Formica was used both as a drying and a drawing surface. The mildly textured, hard, smooth "tooth" of that everyday material proved to be the ideal attraction for the water-based drawing and the drying and hardening of the paper. In the monotype process, in order for the pigment to transfer from one surface to another, one surface must have a certain amount of give. In the case of the formica transfer, the selection of fibers for the handmade sheet of paper is vital to the success of the drawing. The weight of the paper, the type and amount of sizing used, and the amount of water remaining in the sheet of paper -- all create the tension whereby the wet fibers can absorb the image into the paper as it dries, without unexpected change or distortion. The drawn configurations are not so much pressed as received into the pulp as the shrinkage occurs. The wet compressed fibers constitute the flexible surface and the formica provides the release of the drawn mark as the paper is peeled away.
Most recently trials have been made on silk with the application of Japanese fibers for the transfer. In addition, dimensional pieces have been accomplished by combining several materials (wood and formica, for example) at different heights and drying the wet sheets of pulp over drawings made on these dimensional materials. The sheets are restrained evenly with weights around the edge. Because the sheets dry from the edges toward the center, the drawing needs direct contact until the center is completely dry or part of the image may be lost.
Since discoveries of working in a new medium can often be expanded in collaboration with another artist, I visited Bilge Friedlaender in Philadelphia last Spring to view her drawings. (5) It came as no surprise that we discussed the handmade paper monotype process I had been exploring. We found that we shared much common interest in direct drawing procedures in monotype whereby the energy of the physical gesture and the image's speed and strength could be translated in a rich transfer statement. Both of our recent probings as artists suggested that we should work together. (6)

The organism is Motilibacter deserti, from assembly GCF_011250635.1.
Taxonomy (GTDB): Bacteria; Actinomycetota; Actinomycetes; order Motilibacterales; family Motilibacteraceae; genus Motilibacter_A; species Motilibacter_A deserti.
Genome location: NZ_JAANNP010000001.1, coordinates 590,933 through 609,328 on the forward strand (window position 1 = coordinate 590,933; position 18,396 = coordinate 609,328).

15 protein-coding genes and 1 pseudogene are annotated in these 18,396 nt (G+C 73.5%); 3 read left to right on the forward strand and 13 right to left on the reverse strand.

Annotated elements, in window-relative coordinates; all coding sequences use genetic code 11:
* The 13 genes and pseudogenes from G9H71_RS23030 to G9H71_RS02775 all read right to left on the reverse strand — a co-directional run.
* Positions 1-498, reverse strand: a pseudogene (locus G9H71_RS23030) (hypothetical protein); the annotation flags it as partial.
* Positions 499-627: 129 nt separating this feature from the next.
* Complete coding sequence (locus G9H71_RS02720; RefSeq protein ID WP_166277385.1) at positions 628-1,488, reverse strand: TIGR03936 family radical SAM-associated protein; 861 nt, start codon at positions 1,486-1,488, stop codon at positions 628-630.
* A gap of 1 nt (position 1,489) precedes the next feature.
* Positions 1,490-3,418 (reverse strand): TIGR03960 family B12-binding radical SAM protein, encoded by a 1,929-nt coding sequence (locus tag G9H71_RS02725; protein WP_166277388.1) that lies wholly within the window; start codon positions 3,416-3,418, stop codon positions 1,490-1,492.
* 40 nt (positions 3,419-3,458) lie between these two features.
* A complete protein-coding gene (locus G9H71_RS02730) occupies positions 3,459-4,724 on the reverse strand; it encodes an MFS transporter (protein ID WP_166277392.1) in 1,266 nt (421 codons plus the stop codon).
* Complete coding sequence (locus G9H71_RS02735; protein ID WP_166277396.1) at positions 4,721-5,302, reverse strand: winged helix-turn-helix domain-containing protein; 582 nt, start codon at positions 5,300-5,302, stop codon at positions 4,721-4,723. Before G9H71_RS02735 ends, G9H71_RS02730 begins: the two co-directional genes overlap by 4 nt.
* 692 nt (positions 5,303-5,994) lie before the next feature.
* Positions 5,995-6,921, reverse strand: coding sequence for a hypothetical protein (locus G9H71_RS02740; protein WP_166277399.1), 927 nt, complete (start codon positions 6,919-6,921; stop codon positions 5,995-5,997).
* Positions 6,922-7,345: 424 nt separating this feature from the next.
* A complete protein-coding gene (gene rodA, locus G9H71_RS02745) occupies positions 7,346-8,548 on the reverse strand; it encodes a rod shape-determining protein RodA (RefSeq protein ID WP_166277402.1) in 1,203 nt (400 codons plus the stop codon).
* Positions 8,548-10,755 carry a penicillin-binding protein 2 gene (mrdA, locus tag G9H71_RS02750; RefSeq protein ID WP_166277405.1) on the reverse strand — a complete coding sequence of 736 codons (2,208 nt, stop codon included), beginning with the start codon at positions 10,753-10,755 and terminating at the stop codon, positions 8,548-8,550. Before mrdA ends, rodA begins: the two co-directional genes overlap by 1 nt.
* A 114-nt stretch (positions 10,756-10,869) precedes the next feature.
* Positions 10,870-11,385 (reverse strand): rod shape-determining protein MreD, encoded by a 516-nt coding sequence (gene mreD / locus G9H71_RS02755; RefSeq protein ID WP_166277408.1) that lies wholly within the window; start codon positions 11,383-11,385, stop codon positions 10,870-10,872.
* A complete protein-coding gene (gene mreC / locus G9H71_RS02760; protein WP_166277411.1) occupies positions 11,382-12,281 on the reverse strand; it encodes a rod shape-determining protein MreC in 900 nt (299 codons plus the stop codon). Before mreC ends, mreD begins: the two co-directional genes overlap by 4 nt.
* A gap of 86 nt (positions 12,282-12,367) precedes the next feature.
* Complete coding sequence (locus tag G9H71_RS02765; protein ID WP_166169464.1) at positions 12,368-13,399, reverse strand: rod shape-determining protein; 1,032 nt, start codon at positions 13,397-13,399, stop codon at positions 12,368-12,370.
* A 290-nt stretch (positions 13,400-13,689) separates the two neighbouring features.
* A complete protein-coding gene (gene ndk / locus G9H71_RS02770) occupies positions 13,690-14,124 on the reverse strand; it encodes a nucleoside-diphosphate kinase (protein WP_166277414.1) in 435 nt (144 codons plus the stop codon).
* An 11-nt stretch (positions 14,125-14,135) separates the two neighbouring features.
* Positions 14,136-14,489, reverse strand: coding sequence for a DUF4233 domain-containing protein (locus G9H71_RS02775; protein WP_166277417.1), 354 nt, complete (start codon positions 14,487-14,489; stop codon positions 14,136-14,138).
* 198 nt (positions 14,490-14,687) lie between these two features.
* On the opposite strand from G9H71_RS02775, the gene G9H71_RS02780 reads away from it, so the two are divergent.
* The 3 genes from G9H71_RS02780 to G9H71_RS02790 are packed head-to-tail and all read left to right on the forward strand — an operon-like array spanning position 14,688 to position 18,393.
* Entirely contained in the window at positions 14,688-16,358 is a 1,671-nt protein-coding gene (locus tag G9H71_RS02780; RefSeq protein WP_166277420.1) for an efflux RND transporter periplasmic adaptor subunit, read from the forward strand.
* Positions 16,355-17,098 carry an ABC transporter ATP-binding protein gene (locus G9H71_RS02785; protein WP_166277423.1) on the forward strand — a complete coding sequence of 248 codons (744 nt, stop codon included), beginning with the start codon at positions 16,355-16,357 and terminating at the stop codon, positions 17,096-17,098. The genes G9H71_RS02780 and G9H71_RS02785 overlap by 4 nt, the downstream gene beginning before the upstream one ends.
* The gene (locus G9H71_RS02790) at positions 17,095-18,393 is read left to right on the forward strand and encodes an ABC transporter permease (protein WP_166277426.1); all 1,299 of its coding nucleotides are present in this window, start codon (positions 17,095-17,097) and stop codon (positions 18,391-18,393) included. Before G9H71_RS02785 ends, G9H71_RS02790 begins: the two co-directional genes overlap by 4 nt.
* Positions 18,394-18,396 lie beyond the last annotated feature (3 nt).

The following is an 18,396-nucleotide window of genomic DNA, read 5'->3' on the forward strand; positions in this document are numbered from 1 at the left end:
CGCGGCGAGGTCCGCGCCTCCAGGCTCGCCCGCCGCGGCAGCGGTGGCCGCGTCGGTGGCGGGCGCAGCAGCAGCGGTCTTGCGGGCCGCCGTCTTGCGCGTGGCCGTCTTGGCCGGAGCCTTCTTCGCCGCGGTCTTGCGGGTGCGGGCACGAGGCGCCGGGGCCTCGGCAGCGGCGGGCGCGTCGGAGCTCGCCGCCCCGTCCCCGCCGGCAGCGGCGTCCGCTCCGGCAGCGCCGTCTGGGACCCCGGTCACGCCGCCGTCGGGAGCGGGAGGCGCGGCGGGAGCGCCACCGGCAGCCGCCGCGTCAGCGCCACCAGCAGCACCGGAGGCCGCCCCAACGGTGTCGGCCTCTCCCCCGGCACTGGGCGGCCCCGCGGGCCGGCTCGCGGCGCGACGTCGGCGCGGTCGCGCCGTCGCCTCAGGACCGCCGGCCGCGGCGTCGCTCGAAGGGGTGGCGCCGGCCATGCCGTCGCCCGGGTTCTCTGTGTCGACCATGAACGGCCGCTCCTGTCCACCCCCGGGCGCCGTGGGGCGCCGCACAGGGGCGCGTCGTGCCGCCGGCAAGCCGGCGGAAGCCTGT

The handmade paper monotype technique appeals directly to the nature of Bilge's drawings due to the fact that she will often place boldly felt marks next to just a kiss of a mark. Ample open paper is integral to her subject matter, which is drawn with soft crayon markings, subtly modulated washes, and built up tones on a strongly defined ground. (7)
The nature of our collaboration allowed both the idea and the project to develop simultaneously. As we explored the materials of fibers and drawing materials in the first few days, we defined the project. Transfers of wet sheets over four to six drawings were made daily and the papers dried overnight so that we could view them the next day and go on with further investigation, adjusting techniques and fiber preparation to suit the needs of the collaboration.
Bilge worked with such drawing materials as graphite and alcohol, watercolor, both aqueous-dispersed and dry pigments, [i]sumi[r] ink, dense pigmented inks, Caran d'Ache water-based crayons, metallic powders, and colored pencils. Her rightness of touch in producing subtle modulations, density of tones, weight with shapes, and vigor with lines prepared a richly defined surface expressly suitable for the paper's receptivity.